Reservation Price

What is Reservation Price?

The reservation price is the price that a consumer is just about willing to pay for a certain good. This marks the upper limit of his willingness to pay and is an important indicator for companies with regard to pricing and pricing.

In this lesson we explain the reservation price and how it relates to the consumer surplus. You can then check your knowledge with a few exercise questions.

  • Synonyms: reservation price
  • English: Reserve price | reservation

Why should you know the reserve price?

For companies, the reservation price represents the upper limit for pricing a specific product. It is therefore important to know this price and the associated consumer surplus. As a result, entrepreneurs know at what price they can offer a product and when they can expect a drop in sales.

Information content of the reservation price

From the customer’s point of view, the reservation price describes the maximum price that a consumer is willing to pay for a certain good. If the price of the product is higher, the result is lower sales. From the entrepreneur’s point of view, it is the lowest possible price at which he is willing to offer a product.

How high the reservation price actually turns out on the customer side depends on both the income and the preferences of the consumers:

High-income consumers will pay more for a particular product if they value it accordingly. As the price increases, the number of customers decreases until it finally reaches zero.

From the point of view of the entrepreneur, the reservation price is derived from internal company calculations. Here, for example, input factors such as raw materials, development costs and marketing expenses play a role. The reservation price is the price that the entrepreneur would just accept for another unit of the same product.

Reservation price in the supply and demand function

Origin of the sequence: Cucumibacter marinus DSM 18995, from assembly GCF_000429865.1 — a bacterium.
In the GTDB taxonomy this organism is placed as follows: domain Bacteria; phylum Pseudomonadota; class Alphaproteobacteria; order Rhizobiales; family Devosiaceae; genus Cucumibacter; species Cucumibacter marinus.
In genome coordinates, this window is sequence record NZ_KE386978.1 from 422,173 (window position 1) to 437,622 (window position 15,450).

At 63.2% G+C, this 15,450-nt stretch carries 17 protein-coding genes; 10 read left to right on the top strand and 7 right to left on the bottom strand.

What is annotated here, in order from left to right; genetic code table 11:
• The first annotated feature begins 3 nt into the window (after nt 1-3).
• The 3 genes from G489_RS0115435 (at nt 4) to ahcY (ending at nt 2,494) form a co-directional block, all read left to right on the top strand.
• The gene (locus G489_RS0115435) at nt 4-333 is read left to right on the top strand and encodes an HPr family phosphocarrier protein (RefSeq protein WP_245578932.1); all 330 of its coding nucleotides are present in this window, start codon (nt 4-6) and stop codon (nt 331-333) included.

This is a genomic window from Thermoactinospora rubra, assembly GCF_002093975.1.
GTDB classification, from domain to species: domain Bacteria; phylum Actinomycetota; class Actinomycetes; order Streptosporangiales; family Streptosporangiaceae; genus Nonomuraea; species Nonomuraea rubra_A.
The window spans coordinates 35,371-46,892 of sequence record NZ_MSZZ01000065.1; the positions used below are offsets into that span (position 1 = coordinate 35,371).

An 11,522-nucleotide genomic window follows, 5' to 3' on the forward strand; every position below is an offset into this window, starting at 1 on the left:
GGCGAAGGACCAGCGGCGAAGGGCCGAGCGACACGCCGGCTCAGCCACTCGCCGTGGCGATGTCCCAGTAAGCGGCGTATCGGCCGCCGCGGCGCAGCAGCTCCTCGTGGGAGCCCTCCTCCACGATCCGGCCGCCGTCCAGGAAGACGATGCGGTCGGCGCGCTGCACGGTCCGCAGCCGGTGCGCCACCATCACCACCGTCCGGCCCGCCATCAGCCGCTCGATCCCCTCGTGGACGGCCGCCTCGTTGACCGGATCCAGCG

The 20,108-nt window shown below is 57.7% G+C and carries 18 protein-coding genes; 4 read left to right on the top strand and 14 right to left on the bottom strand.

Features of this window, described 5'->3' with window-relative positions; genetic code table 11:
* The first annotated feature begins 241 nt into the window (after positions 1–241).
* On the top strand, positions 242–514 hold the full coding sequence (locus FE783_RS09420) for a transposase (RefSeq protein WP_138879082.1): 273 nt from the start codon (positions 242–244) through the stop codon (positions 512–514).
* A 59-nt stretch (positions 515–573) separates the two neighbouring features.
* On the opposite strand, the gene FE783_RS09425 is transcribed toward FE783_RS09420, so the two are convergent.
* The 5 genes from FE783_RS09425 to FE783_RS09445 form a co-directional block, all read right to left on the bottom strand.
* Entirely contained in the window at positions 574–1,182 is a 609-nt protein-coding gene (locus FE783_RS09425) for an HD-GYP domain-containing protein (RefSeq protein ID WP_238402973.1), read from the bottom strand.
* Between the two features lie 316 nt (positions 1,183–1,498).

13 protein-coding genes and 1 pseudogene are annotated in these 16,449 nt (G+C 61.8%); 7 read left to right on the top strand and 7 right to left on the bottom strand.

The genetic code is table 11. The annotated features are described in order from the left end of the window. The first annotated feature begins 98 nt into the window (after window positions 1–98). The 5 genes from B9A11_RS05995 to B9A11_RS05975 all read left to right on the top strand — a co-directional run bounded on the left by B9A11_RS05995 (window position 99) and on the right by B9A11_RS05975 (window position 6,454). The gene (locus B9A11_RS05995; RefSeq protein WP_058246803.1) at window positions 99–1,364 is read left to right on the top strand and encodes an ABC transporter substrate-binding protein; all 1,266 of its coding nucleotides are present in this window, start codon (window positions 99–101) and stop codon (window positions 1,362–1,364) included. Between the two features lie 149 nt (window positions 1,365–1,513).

A software developer wants to develop accounting software for retail and calculates that the product must cost at least € 800 for the development to be worthwhile. This is also the reservation price from the developer’s point of view.

Thanks to good market knowledge, the company knows that the retailer’s reservation price is on average € 1,000, which corresponds to the reservation price from the customer’s point of view. It can therefore set the price of the software between € 800 and € 1,000.

Reserved price in the price response function

According to, the manufacturer’s reservation price runs along the supply curve and increases with increasing supply to grow. The customer’s reservation price, on the other hand, runs along the demand function. The intersection of the two functions represents the market equilibrium. Both reservation prices are the same here.

If the sales price is below the customer’s reservation price, these customers benefit from what is known as consumer surplus. It is formed from the difference between the reservation price and the price actually paid. The manufacturer should always try to differentiate the prices as well as possible and thus demand the price from each customer that corresponds to his reservation price without falling below his own reserve price.

Reservation Price

Example of price differentiation

Application example

The software developer mentioned above has decided to offer his product for € 900. But he also wants to reach those customers whose reservation price is between € 850 and € 900. For this purpose, he offers a version with a lower range of functions, the price of which he can set in precisely this area.